Thursday, October 01, 2015

St. Therese

Some thoughtful remarks from the Little Flower herself. 



In times of aridity when I am incapable of praying, of practicing virtue, I seek little opportunities, mere trifles, to give pleasure to Jesus; for instance a smile, a pleasant word when inclined to be silent and to show weariness. If I find no opportunities, I at least tell Him again and again that I love Him; that is not difficult and it keeps alive the fire in my heart. Even though this fire of love might seem extinct I would still throw little straws upon the embers and I am certain it would rekindle.




Really, I am far from being a saint, and what I have just said is proof of this; instead of rejoicing, for example, at my aridity, I should attribute it to my little fervor and lack of fidelity; I should be desolate for having slept (for seven years) during my hours of prayer and my thanksgivings after Holy Communion; well, I am not desolate. I remember that little children are as pleasing to their parents when they are asleep as well as when they are wide awake; I remember, too, that when they perform operations, doctors put their patients to sleep. Finally, I remember that: "The Lord knows our weakness, that he is mindful that we are but dust and ashes."

I could not bear to think I had grieved my beloved parents, and I acknowledged my faults instantly, as this little anecdote, related by my Mother, will show: “One morning before going downstairs I wanted to kiss Thérèse; she seemed to be fast asleep, and I did not like to wake her, but Marie said: ‘Mamma, I am sure she is only pretending.’ So I bent down to kiss her forehead, and immediately she hid herself under the clothes, saying in the tone of a spoilt child: ‘I don’t want anyone to look at me.’ I was not pleased with her, and told her so. A minute or two afterwards I heard her crying, and was surprised to see her by my side. She had got out of her cot by herself, and had come downstairs with bare feet, stumbling over her long nightdress. Her little face was wet with tears: ‘Mamma,’ she said, throwing herself on my knee, ‘I am sorry for being naughty—forgive me!’ Pardon was quickly granted; I took the little angel in my arms and pressed her to my heart, smothering her with kisses.”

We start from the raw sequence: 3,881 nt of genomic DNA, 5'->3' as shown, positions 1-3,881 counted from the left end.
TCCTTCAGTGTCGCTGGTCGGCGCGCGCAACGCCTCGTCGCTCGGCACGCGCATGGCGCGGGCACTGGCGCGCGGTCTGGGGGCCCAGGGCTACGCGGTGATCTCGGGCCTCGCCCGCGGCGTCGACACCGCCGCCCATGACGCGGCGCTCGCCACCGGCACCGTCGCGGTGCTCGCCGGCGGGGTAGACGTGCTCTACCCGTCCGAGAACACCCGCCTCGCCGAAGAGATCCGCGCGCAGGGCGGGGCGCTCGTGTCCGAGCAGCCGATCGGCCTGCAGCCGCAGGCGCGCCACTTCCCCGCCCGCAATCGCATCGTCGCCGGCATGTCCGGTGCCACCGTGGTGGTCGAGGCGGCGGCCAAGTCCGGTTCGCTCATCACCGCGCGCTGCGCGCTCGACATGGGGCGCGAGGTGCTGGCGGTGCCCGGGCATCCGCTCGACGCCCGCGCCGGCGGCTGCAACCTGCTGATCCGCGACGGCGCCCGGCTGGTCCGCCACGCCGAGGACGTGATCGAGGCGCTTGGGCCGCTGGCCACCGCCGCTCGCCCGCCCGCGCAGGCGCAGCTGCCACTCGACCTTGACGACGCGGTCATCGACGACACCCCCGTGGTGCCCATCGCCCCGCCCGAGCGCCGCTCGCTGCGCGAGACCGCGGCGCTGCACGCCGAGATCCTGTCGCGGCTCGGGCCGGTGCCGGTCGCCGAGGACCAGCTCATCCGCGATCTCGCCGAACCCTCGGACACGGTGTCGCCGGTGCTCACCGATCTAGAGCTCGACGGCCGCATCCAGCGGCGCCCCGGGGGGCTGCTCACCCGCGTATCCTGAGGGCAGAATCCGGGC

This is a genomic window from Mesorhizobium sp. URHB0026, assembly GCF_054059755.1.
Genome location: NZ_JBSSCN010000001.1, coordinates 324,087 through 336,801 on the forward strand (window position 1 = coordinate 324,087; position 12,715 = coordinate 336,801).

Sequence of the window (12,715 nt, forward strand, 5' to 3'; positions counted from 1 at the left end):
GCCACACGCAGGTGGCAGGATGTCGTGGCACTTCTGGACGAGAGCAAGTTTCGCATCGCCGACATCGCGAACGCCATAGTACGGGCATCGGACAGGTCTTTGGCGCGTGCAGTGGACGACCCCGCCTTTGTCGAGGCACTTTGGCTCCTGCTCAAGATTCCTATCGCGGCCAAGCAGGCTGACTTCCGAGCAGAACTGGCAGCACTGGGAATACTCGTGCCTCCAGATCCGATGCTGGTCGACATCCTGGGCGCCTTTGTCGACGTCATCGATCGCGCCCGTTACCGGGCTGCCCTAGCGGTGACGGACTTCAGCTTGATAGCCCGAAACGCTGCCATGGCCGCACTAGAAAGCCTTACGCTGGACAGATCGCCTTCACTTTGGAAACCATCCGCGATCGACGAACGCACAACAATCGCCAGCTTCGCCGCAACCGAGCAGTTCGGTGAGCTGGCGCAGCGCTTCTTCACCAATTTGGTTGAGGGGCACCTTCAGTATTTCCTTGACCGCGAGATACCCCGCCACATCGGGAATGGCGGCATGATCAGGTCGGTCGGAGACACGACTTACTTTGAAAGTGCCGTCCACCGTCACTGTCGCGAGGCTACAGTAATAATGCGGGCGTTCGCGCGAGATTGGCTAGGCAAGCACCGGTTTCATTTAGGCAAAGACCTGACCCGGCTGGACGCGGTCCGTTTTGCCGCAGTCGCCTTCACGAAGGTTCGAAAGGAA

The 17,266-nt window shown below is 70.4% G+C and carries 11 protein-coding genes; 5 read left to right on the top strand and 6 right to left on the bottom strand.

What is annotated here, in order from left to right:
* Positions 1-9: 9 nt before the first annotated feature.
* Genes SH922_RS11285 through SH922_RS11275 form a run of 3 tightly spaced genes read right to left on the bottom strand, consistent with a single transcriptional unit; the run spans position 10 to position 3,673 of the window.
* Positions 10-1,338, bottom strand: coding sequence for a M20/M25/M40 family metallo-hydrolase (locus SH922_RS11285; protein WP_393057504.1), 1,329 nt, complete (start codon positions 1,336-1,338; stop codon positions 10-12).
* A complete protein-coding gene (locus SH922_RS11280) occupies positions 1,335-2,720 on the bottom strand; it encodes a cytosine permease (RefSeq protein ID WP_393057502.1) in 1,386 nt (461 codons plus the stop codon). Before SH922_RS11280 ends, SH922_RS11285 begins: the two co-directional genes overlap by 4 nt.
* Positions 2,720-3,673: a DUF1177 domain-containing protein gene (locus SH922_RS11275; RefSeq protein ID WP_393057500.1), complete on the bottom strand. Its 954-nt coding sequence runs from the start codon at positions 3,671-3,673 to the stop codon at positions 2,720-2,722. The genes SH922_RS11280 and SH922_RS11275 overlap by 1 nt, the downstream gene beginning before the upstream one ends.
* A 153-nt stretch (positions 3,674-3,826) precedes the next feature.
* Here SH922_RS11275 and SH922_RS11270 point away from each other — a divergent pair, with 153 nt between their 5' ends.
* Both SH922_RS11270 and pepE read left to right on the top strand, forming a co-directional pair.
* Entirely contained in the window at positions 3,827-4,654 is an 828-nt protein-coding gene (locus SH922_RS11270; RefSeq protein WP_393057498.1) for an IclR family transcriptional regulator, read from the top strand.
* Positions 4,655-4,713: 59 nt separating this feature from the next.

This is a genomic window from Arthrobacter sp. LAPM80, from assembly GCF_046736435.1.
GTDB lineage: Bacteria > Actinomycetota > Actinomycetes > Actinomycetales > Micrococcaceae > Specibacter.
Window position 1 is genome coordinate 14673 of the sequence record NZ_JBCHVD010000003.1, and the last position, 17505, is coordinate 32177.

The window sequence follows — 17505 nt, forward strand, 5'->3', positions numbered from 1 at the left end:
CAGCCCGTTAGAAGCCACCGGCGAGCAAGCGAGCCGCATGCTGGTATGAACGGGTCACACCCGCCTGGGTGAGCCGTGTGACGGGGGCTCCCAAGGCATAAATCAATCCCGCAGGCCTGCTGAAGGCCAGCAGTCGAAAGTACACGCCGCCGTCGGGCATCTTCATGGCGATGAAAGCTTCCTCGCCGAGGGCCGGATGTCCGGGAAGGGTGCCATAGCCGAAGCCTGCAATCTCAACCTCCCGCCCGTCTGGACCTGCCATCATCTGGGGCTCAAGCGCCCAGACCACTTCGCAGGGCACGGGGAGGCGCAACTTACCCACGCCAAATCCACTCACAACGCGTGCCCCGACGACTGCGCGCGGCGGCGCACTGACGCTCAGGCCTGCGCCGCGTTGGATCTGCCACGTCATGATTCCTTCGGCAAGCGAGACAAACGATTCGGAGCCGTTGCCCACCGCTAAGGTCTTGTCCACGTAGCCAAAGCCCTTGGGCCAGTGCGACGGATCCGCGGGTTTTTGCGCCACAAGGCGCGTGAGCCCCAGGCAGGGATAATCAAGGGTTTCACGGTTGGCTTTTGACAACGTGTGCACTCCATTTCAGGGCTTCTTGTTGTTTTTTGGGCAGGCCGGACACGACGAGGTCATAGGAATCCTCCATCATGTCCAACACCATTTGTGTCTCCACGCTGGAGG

How quickly those sunny years of my childhood passed away, and what tender memories they have imprinted on my mind! I remember the Sunday walks when my dear Mother always accompanied us; and I can still feel the impression made on my childish heart at the sight of the fields bright with cornflowers, poppies, and marguerites. Even at that age I loved far-stretching views, sunlit spaces and stately trees; in a word, all nature charmed me and lifted up my soul to Heaven.




The Story of a Soul is available for free at Storyofasoul.com





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